Gordon Parks: The Atmosphere of Crime 1957
Gordon Parks: The Atmosphere of Crime 1957
Gordon Parks’ ethically complex depictions of crime in New York, Chicago, San Francisco, and Los Angeles, with previously unseen photographs.
When Life magazine asked Gordon Parks to illustrate a recurring series of articles on crime in the United States in 1957, he had already been a staff photographer for nearly a decade, the first African American to hold this position. Parks embarked on a six-week journey that took him and a reporter to the streets of New York, Chicago, San Francisco, and Los Angeles.
Unlike much of his prior work, the images made were in color. The resulting eight-page photo-essay The Atmosphere of Crime was noteworthy not only for its bold aesthetic sophistication but also for how it challenged stereotypes about criminality then pervasive in the mainstream media. They provided a richly hued, cinematic portrayal of a largely hidden world: that of violence, police work and incarceration, seen with empathy and candor.
Parks rejected clichés of delinquency, drug use, and corruption, opting for a more nuanced view that reflected the social and economic factors tied to criminal behavior and afforded a rare window into the working lives of those charged with preventing and prosecuting it. Transcending the romanticism of the gangster film, the suspense of the crime caper and the racially biased depictions of criminality then prevalent in American popular culture, Parks coaxed his camera to record reality so vividly and compellingly that it would allow Life’s readers to see the complexity of these chronically oversimplified situations. The Atmosphere of Crime, 1957 includes an expansive selection of never-before-published photographs from Parks’ original reportage.
Edited by Steidl with text by Sarah Hermanson Meister. Foreword by Peter W. Kunhardt Jr., Glenn D. Lowry. Text by Nicole Fleetwood, Bryan Stevenson.
Co-published with The Gordon Parks Foundation and The Museum of Modern Art.
About the author
Gordon Parks, one of the greatest photographers of the twentieth century, was a humanitarian with a deep commitment to social justice. He left behind an exceptional body of work that documents American life and culture from the early 1940s into the 2000s, with a focus on race relations, poverty, civil rights, and urban life. Parks was also a distinguished composer, author, and filmmaker who interacted with many of the leading people of his era—from politicians and artists to athletes and other celebrities.
Born into poverty and segregation in Fort Scott, Kansas, in 1912, Parks was drawn to photography as a young man when he saw images of migrant workers in a magazine. After buying a camera at a pawnshop, he taught himself how to use it. Despite his lack of professional training, he won the Julius Rosenwald Fellowship in 1942; this led to a position with the photography section of the Farm Security Administration (FSA) in Washington, D.C., and, later, the Office of War Information (OWI). Working for these agencies, which were then chronicling the nation’s social conditions, Parks quickly developed a personal style that would make him among the most celebrated photographers of his era. His extraordinary pictures allowed him to break the color line in professional photography while he created remarkably expressive images that consistently explored the social and economic impact of poverty, racism, and other forms of discrimination.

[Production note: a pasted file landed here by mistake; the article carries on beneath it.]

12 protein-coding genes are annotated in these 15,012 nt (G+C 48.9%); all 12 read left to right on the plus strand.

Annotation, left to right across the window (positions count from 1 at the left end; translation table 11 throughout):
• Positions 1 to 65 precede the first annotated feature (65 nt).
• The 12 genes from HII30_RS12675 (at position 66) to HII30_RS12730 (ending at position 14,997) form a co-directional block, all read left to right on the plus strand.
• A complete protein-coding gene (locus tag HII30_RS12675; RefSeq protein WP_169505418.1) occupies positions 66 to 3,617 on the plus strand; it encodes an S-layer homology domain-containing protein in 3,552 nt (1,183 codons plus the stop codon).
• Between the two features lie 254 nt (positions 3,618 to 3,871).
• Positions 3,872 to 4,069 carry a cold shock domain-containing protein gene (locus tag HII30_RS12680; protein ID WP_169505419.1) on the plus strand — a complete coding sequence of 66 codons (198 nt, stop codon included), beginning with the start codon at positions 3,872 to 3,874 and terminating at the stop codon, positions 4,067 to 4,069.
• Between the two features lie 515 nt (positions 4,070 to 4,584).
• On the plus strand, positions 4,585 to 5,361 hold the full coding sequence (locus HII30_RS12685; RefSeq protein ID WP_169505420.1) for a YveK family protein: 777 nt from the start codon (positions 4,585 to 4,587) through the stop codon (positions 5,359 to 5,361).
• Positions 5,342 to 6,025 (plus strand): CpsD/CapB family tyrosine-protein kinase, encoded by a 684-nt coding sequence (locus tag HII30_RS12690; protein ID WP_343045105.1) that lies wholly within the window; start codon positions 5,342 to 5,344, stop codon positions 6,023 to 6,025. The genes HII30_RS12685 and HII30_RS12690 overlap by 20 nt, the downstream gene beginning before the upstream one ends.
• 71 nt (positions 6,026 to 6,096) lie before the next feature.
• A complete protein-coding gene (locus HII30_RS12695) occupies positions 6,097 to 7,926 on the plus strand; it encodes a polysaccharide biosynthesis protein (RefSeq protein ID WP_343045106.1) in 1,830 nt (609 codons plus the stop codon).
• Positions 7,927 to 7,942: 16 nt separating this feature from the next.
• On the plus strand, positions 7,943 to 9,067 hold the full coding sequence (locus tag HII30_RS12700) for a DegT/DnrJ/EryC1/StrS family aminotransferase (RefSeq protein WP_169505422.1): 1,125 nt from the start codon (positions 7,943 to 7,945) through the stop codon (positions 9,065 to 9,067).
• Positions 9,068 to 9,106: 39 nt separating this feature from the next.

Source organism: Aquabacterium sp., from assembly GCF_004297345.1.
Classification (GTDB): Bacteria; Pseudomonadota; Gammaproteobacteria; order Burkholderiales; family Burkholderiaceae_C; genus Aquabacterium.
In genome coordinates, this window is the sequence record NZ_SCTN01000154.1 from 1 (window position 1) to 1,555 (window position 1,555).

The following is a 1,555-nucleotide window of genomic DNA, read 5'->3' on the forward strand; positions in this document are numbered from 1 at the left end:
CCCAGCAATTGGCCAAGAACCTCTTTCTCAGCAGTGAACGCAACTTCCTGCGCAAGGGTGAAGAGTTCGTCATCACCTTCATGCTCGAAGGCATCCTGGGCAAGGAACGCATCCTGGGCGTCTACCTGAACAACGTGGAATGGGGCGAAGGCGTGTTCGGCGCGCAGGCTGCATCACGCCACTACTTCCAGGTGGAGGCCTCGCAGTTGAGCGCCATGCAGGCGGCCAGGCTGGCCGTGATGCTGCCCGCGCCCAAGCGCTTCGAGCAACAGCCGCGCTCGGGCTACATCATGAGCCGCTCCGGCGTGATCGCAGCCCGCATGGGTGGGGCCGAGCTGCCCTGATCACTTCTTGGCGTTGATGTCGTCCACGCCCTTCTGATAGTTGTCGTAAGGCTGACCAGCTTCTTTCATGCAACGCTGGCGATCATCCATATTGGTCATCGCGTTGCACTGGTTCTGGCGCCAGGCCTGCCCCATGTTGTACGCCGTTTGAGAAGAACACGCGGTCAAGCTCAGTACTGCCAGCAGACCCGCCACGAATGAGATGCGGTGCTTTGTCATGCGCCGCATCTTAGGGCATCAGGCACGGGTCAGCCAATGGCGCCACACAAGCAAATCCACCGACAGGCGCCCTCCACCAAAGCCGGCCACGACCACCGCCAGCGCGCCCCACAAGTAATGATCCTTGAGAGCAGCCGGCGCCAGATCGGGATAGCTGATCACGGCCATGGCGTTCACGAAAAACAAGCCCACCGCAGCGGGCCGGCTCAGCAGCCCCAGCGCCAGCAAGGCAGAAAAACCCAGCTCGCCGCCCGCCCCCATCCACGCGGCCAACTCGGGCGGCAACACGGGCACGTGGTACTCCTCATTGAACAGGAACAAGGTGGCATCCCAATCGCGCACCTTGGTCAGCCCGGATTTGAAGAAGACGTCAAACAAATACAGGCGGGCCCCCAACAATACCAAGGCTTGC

His most famous images, for instance, American Gothic (1942) and Emerging Man (1952), capture the essence of his activism and humanitarianism and have become iconic, defining their generation. They also helped rally support for the burgeoning civil rights movement, for which Parks himself was a tireless advocate as well as a documentarian.
Parks was a modern-day Renaissance man, whose creative practice extended beyond photography to encompass fiction and nonfiction writing, musical composition, filmmaking, and painting.
Parks spent much of the last three decades of his life evolving his style, and he continued working until his death in 2006.
He was recognized with more than fifty honorary doctorates, and among his numerous awards was the National Medal of Arts, which he received in 1988. Today, archives of his work reside at a number of institutions, including the Gordon Parks Foundation, Pleasantville, New York; the Gordon Parks Museum in Fort Scott, Kansas, and Wichita State University in Wichita; and the Library of Congress, the National Archives, and the Smithsonian Institution, all in Washington, D.C. Parks’ work is in the permanent collections of major museums, among them the Art Institute of Chicago; the Baltimore Museum of Art; the Cincinnati Art Museum; the Detroit Institute of Arts; the International Center of Photography, the Metropolitan Museum of Art, and the Museum of Modern Art, all in New York; the Minneapolis Institute of Art; the Museum of Fine Arts, Houston; the Saint Louis Art Museum; the Smithsonian National Museum of American History, Washington, D.C.; and the Virginia Museum of Fine Arts, Richmond.
Hardcover: 168 pages
Publisher: Steidl/The Gordon Parks Foundation (June 25, 2020)
Size: 9.8 x 11.5 inches
Weight: 1.7 pounds
Gordon Parks was born into poverty and segregation in Fort Scott, Kansas, in 1912. An itinerant laborer, he worked as a brothel pianist and railcar porter, among other jobs, before buying a camera at a pawnshop, training himself and becoming a photographer. He evolved into a modern-day Renaissance man, finding success as a film director, writer and composer. The first African-American director to helm a major motion picture, he helped launch the blaxploitation genre with his film Shaft (1971). Parks died in 2006.